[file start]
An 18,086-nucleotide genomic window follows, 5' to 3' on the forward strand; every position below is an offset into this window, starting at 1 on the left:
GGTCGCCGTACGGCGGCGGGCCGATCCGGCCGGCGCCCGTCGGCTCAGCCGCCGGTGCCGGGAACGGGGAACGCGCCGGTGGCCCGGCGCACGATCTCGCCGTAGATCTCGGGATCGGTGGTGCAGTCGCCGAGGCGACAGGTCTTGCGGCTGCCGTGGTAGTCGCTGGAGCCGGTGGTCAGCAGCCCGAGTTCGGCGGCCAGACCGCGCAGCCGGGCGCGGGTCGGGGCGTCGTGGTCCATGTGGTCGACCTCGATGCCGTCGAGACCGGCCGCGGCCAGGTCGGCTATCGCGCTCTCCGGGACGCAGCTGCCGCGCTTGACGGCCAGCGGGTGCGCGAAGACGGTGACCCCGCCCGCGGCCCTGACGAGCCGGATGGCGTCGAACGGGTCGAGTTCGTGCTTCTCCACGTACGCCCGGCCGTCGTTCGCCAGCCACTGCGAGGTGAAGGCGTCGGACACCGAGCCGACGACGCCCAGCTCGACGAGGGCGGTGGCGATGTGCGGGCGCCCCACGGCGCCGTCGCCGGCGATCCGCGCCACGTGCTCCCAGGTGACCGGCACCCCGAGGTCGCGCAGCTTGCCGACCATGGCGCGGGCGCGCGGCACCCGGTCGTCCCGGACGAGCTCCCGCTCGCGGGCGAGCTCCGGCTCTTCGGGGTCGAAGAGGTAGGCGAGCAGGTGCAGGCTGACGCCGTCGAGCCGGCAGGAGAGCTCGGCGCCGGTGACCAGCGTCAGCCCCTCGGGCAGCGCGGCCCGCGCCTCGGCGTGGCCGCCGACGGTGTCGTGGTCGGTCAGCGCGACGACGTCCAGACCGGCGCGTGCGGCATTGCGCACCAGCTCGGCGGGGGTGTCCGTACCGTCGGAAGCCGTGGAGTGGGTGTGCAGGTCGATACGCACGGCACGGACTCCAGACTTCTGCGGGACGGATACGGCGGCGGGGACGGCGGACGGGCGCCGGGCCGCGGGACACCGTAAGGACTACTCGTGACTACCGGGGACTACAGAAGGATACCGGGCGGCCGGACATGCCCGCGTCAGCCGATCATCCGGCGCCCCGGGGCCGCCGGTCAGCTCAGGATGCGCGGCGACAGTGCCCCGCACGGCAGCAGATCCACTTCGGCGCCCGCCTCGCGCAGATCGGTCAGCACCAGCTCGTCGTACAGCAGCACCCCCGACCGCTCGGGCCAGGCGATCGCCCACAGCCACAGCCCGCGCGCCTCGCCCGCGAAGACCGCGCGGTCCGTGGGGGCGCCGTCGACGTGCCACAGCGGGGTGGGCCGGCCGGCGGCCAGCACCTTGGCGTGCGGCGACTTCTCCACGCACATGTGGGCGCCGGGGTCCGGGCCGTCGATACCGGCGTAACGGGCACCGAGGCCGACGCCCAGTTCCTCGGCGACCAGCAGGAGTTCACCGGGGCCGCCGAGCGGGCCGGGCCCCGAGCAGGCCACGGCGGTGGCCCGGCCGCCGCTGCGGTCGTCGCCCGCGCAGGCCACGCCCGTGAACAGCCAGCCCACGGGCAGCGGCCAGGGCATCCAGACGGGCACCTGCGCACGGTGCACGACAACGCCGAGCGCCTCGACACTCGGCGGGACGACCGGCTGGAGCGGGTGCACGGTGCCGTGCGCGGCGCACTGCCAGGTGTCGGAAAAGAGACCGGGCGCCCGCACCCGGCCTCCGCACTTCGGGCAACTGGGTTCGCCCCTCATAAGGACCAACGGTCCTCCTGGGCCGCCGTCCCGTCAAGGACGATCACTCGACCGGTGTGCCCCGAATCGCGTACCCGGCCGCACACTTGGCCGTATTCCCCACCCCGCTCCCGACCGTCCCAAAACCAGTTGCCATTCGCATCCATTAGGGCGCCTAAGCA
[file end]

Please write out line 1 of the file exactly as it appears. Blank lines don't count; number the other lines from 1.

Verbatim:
An 18,086-nucleotide genomic window follows, 5' to 3' on the forward strand; every position below is an offset into this window, starting at 1 on the left: